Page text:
Europe needs new emission target

EUROPE SHOULD set a target to reduce CO2 emissions by 30% on 1990 levels by 2020 in order to demonstrate political leadership in the run up to UN climate talks in 2015.

 

 

That is the verdict of the Energy and Climate Change Committee, which July 25, published a report looking at the future of the UN Framework Convention on Climate Change.

 

The UN talks in three years’ time have been earmarked as a possible opportunity for political agreement on a new international agreement to replace the Kyoto protocol.

 

The Committee said the EU’s current target of 20% cuts by 2020 is “no longer sufficiently ambitious or changing and will be easily reached because of the recession”.

 

Chairman Tim Yeo MP, explained: "Europe can be proud of the leadership it has showed on climate change: introducing the world’s first emissions trading scheme and keeping the Kyoto Protocol alive when it could have collapsed. It must now show leadership again by setting a more ambitious goal to bolster the chances of a new agreement being reached in 2015.”

 

The Kyoto Protocol created an invaluable architecture for future agreements - including common emissions reporting, accounting standards and a compliance system – but it should not be renewed after its second commitment period finishes in 2020, according to the MPs. Instead, diplomatic efforts should now be focused on reaching a new, and genuinely international, agreement via the promising Platform negotiated last year in Doha.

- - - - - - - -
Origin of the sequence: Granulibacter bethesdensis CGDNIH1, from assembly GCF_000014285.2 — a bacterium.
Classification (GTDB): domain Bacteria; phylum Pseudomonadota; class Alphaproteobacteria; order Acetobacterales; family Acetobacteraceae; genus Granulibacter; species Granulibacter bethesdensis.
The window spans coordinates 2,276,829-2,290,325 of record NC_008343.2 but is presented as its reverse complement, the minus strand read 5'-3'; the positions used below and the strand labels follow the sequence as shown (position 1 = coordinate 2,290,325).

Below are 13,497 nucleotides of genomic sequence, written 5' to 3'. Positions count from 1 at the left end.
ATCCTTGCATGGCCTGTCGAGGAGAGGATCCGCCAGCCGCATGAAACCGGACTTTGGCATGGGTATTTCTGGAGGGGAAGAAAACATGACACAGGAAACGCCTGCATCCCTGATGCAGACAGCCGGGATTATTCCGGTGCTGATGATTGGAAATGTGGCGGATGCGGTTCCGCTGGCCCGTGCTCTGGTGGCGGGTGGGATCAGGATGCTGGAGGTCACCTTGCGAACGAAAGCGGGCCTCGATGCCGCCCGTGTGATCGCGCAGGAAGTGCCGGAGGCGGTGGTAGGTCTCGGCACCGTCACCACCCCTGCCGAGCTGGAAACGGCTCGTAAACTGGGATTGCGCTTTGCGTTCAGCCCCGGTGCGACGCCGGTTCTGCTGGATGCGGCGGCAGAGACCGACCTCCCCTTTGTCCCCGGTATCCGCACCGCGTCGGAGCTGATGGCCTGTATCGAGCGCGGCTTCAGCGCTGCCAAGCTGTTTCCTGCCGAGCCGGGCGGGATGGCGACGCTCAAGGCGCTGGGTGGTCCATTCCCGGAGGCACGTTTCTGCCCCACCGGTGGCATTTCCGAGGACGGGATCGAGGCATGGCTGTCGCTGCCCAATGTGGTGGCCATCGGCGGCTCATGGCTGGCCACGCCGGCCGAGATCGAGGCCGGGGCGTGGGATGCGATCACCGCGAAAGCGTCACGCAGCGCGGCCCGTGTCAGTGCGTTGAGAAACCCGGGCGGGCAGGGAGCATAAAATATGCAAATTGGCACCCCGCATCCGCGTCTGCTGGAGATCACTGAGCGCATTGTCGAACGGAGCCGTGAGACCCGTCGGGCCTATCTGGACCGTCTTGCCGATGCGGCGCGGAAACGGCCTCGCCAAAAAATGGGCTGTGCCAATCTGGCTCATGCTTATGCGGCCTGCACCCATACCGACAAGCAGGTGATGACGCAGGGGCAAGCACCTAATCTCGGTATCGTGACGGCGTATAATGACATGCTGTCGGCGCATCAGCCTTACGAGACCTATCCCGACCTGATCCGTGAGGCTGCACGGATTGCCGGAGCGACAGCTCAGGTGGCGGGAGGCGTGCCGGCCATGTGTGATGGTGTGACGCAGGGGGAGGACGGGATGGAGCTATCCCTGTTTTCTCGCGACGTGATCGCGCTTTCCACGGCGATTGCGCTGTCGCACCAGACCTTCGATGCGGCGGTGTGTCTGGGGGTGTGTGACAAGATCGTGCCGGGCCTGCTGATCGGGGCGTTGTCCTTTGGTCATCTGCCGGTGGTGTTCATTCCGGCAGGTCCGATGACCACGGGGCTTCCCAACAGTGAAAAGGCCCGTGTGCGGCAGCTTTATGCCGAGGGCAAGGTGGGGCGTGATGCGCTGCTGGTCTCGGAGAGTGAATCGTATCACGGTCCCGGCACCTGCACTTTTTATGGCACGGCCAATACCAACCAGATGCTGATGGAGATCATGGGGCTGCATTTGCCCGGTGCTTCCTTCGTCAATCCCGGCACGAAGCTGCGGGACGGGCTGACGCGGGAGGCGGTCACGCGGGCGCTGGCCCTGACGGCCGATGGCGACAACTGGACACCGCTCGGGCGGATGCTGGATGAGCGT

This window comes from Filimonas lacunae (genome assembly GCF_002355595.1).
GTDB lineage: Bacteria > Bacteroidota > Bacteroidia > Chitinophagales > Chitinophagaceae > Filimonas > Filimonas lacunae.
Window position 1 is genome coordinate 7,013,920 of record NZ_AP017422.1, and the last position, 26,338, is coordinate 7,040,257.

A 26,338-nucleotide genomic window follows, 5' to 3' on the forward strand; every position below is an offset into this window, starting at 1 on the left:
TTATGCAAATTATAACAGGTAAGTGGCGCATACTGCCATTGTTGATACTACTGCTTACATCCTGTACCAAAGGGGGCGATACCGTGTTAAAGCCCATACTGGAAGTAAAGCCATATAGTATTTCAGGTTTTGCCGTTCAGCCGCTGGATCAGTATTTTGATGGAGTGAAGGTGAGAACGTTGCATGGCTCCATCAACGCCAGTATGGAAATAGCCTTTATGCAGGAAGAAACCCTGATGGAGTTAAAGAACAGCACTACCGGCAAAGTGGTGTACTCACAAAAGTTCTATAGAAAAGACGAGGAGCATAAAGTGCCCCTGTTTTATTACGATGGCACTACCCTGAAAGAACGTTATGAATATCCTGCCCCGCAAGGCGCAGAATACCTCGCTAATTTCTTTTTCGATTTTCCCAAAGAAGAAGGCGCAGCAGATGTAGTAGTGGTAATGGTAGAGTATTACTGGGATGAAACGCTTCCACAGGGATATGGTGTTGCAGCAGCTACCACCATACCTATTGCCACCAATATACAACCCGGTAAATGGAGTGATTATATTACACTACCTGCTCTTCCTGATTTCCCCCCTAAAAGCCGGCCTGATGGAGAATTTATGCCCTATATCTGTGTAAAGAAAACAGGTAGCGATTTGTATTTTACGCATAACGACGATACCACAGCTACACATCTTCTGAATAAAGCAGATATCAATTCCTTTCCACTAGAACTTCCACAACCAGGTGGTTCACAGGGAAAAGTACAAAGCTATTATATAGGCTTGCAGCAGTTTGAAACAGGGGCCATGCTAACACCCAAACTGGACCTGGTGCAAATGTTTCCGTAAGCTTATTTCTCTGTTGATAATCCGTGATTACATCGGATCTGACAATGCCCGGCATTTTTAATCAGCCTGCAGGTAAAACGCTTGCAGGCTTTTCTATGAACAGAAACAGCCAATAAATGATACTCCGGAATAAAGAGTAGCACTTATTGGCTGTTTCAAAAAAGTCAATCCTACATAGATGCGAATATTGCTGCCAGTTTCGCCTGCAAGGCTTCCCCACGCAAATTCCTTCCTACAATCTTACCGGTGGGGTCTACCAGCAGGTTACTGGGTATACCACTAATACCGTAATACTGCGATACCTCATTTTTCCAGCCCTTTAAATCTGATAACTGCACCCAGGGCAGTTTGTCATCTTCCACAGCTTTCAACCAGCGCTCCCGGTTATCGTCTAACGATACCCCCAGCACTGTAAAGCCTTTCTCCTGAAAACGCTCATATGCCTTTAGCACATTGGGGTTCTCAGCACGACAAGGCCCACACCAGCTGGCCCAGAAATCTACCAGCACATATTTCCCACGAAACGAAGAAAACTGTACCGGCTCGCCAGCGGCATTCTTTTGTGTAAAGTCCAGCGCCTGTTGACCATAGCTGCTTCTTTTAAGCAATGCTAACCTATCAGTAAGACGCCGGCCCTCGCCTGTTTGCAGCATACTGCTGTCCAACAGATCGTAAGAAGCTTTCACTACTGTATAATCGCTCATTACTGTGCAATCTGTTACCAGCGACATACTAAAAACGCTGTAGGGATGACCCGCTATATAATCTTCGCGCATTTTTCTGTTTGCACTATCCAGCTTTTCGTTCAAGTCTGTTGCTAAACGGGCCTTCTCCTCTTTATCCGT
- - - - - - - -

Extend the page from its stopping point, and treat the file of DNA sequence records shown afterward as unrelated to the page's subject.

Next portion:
The report points out that the global political situation could be favourable to reaching an agreement in 2015, as China will be thinking about its next five year plan and the US could be in a position to introduce measures in Congress. Europe’s influence over future international negotiations would be greatly increased if its own economy was decarbonised more rapidly – and the MPs are calling on the UK Government to argue strongly for this at an EU level.

 

The Committee also urged Government to support moves to eliminate the $400 billion of fossil fuel subsidies across the world, while ensuring that this is done in a way that does not worsen fuel poverty. Energy efficiency should be prioritised as a mitigation strategy as it is one of the most cost-effective ways to cut emissions. The Government should also show leadership by acknowledging that consumption in the UK and some other developed countries is driving up territorial emissions elsewhere.

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